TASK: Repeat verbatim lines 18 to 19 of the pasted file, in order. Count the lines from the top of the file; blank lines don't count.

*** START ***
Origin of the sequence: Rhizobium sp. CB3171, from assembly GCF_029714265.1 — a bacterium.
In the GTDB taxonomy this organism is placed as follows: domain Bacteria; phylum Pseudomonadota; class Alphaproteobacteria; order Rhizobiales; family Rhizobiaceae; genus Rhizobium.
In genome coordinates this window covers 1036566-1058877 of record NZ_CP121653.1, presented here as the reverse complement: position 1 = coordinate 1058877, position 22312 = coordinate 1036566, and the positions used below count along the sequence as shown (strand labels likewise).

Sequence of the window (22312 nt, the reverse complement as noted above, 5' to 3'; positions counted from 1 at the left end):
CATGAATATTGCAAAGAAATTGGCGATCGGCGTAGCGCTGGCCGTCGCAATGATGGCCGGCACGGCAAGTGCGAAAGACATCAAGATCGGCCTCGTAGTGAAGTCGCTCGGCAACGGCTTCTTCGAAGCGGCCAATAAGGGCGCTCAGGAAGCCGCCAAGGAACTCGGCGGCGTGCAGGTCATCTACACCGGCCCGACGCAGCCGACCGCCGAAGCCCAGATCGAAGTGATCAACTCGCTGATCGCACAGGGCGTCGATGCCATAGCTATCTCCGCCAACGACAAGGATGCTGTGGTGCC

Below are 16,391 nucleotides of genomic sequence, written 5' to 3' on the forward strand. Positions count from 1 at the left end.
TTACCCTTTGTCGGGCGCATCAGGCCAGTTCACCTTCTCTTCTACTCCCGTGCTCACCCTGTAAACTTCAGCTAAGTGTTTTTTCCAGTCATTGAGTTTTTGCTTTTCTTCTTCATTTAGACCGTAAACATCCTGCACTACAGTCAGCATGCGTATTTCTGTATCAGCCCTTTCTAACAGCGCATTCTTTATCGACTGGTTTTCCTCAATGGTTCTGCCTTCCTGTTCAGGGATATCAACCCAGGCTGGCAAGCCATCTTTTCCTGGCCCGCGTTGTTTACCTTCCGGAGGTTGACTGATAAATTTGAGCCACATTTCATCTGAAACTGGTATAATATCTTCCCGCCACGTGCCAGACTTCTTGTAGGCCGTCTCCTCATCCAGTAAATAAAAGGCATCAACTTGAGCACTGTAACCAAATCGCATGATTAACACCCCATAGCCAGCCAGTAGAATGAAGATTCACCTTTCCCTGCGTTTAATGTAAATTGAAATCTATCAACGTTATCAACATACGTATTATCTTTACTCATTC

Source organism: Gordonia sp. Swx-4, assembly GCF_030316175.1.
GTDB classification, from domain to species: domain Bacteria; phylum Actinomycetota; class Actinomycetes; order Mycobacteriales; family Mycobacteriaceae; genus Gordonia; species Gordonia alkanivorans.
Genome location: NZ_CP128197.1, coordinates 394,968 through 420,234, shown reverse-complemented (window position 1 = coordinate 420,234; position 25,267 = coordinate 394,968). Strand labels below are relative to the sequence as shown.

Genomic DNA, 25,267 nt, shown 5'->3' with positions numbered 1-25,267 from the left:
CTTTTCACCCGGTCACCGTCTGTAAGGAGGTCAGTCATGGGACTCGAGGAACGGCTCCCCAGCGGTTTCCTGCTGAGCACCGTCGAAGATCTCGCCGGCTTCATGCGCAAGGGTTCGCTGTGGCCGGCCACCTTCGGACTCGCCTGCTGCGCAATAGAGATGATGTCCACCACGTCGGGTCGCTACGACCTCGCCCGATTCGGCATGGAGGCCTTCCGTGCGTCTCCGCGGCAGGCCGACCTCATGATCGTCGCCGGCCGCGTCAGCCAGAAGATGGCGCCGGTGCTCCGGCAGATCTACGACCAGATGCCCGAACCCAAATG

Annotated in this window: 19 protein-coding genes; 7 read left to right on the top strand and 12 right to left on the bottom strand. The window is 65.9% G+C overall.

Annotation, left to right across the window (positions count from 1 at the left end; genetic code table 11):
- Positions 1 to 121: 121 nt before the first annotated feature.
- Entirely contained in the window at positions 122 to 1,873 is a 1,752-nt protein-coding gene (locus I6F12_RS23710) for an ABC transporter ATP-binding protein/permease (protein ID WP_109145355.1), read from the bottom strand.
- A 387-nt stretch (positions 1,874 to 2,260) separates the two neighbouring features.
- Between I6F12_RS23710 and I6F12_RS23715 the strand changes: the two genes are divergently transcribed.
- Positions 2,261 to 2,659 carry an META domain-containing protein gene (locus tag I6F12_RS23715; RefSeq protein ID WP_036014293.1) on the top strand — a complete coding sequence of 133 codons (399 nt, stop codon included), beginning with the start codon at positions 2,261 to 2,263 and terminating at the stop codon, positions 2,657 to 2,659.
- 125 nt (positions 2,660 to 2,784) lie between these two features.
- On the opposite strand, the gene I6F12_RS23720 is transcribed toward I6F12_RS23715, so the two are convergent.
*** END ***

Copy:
- Between I6F12_RS23710 and I6F12_RS23715 the strand changes: the two genes are divergently transcribed.
- Positions 2,261 to 2,659 carry an META domain-containing protein gene (locus tag I6F12_RS23715; RefSeq protein ID WP_036014293.1) on the top strand — a complete coding sequence of 133 codons (399 nt, stop codon included), beginning with the start codon at positions 2,261 to 2,263 and terminating at the stop codon, positions 2,657 to 2,659.